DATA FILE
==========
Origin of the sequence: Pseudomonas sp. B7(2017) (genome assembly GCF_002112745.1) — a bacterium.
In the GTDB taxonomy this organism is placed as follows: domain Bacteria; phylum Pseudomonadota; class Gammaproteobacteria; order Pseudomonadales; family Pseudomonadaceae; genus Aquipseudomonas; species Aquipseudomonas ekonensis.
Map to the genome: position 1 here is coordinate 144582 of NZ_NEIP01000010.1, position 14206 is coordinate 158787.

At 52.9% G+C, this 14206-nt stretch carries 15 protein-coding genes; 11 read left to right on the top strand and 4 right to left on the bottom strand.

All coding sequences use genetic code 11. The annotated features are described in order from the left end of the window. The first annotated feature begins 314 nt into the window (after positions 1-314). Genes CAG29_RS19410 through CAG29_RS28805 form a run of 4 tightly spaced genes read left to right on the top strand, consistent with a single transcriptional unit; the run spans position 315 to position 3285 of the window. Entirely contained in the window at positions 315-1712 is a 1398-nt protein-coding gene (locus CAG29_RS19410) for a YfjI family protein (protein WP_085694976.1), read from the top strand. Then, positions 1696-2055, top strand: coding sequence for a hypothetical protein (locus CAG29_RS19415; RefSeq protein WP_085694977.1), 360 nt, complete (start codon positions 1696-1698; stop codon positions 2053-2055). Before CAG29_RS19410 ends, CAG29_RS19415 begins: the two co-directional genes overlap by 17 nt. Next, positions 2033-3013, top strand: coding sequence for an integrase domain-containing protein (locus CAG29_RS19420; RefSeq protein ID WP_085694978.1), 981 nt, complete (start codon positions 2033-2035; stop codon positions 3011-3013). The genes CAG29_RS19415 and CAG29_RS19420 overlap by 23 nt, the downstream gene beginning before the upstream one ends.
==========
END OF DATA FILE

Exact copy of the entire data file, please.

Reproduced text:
Origin of the sequence: Pseudomonas sp. B7(2017) (genome assembly GCF_002112745.1) — a bacterium.
In the GTDB taxonomy this organism is placed as follows: domain Bacteria; phylum Pseudomonadota; class Gammaproteobacteria; order Pseudomonadales; family Pseudomonadaceae; genus Aquipseudomonas; species Aquipseudomonas ekonensis.
Map to the genome: position 1 here is coordinate 144582 of NZ_NEIP01000010.1, position 14206 is coordinate 158787.

At 52.9% G+C, this 14206-nt stretch carries 15 protein-coding genes; 11 read left to right on the top strand and 4 right to left on the bottom strand.

All coding sequences use genetic code 11. The annotated features are described in order from the left end of the window. The first annotated feature begins 314 nt into the window (after positions 1-314). Genes CAG29_RS19410 through CAG29_RS28805 form a run of 4 tightly spaced genes read left to right on the top strand, consistent with a single transcriptional unit; the run spans position 315 to position 3285 of the window. Entirely contained in the window at positions 315-1712 is a 1398-nt protein-coding gene (locus CAG29_RS19410) for a YfjI family protein (protein WP_085694976.1), read from the top strand. Then, positions 1696-2055, top strand: coding sequence for a hypothetical protein (locus CAG29_RS19415; RefSeq protein WP_085694977.1), 360 nt, complete (start codon positions 1696-1698; stop codon positions 2053-2055). Before CAG29_RS19410 ends, CAG29_RS19415 begins: the two co-directional genes overlap by 17 nt. Next, positions 2033-3013, top strand: coding sequence for an integrase domain-containing protein (locus CAG29_RS19420; RefSeq protein ID WP_085694978.1), 981 nt, complete (start codon positions 2033-2035; stop codon positions 3011-3013). The genes CAG29_RS19415 and CAG29_RS19420 overlap by 23 nt, the downstream gene beginning before the upstream one ends.